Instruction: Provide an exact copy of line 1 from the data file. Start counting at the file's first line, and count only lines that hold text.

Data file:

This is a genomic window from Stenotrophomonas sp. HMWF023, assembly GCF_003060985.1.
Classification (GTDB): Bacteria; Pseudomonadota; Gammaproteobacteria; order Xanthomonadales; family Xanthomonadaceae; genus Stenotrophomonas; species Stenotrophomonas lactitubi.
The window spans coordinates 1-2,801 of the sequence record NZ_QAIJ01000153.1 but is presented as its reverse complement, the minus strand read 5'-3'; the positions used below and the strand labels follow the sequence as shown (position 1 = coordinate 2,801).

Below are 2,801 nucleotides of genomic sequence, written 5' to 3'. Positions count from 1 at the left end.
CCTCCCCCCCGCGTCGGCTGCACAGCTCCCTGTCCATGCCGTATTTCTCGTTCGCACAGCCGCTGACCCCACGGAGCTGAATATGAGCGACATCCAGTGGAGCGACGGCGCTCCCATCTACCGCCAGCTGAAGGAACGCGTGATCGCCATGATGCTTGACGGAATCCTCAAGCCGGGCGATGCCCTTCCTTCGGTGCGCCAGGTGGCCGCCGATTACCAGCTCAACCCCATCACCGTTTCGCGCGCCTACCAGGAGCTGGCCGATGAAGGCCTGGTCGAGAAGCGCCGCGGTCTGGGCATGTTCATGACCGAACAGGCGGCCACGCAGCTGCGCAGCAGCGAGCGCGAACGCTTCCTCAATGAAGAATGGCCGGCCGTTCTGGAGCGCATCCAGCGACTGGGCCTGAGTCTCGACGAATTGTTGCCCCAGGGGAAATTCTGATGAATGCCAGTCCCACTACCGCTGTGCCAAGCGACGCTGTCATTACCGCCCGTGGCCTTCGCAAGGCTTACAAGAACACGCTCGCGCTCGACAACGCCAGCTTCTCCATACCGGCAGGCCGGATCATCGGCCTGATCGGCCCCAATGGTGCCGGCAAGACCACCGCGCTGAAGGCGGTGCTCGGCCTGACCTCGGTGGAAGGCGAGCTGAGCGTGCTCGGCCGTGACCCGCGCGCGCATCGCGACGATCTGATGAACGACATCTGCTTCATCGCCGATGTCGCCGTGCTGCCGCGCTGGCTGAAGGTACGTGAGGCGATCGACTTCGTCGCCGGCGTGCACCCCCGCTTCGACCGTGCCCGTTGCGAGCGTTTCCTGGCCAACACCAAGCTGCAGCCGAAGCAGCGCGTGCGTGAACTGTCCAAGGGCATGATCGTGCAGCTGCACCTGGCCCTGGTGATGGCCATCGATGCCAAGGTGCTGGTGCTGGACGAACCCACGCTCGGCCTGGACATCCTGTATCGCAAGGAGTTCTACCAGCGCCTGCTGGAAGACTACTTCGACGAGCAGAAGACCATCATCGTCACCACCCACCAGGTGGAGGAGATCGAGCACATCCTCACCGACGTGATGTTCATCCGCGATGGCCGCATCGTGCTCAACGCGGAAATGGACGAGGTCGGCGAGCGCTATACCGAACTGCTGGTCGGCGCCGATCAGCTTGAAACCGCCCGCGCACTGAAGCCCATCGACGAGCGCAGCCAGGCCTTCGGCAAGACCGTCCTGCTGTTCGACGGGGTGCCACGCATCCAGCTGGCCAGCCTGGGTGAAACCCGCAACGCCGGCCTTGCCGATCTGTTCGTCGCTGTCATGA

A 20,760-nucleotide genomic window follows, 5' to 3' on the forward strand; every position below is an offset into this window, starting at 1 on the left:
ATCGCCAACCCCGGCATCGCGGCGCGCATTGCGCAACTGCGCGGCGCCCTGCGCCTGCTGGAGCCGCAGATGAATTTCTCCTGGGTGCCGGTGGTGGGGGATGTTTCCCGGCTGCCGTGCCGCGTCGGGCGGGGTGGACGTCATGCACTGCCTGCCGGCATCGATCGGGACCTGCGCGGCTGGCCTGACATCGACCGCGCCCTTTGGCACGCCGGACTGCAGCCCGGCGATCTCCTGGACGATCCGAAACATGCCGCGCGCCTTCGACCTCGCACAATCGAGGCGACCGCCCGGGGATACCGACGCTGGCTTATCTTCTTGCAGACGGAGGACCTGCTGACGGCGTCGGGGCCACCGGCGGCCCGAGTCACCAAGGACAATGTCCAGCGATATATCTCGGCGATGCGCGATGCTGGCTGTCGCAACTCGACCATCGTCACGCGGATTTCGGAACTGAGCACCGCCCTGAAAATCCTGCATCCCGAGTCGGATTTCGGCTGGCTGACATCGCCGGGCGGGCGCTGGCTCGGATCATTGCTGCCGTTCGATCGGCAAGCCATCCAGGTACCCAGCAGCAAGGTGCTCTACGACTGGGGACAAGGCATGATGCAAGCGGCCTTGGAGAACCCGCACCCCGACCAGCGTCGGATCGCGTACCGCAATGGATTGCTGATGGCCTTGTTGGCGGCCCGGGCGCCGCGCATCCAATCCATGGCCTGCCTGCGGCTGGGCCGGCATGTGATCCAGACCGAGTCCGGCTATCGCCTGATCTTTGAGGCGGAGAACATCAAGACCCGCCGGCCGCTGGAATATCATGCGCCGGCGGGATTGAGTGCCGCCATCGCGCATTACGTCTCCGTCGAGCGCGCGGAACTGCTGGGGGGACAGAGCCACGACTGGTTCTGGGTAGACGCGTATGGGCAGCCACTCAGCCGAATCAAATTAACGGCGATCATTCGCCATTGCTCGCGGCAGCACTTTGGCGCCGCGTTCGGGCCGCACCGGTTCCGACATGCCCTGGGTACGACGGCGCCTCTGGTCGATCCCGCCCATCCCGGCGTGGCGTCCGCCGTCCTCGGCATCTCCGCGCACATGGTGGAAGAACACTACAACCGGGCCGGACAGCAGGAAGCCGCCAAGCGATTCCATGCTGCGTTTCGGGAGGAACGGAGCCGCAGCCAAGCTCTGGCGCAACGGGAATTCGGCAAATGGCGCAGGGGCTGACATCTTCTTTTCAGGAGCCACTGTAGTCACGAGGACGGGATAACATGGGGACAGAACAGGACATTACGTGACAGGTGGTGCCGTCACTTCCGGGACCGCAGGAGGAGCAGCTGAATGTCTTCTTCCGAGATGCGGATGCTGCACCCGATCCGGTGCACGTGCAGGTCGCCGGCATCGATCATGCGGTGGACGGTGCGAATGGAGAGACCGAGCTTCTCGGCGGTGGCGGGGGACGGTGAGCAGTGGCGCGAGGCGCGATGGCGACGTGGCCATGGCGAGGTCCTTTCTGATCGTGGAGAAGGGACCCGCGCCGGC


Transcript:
This is a genomic window from Stenotrophomonas sp. HMWF023, assembly GCF_003060985.1.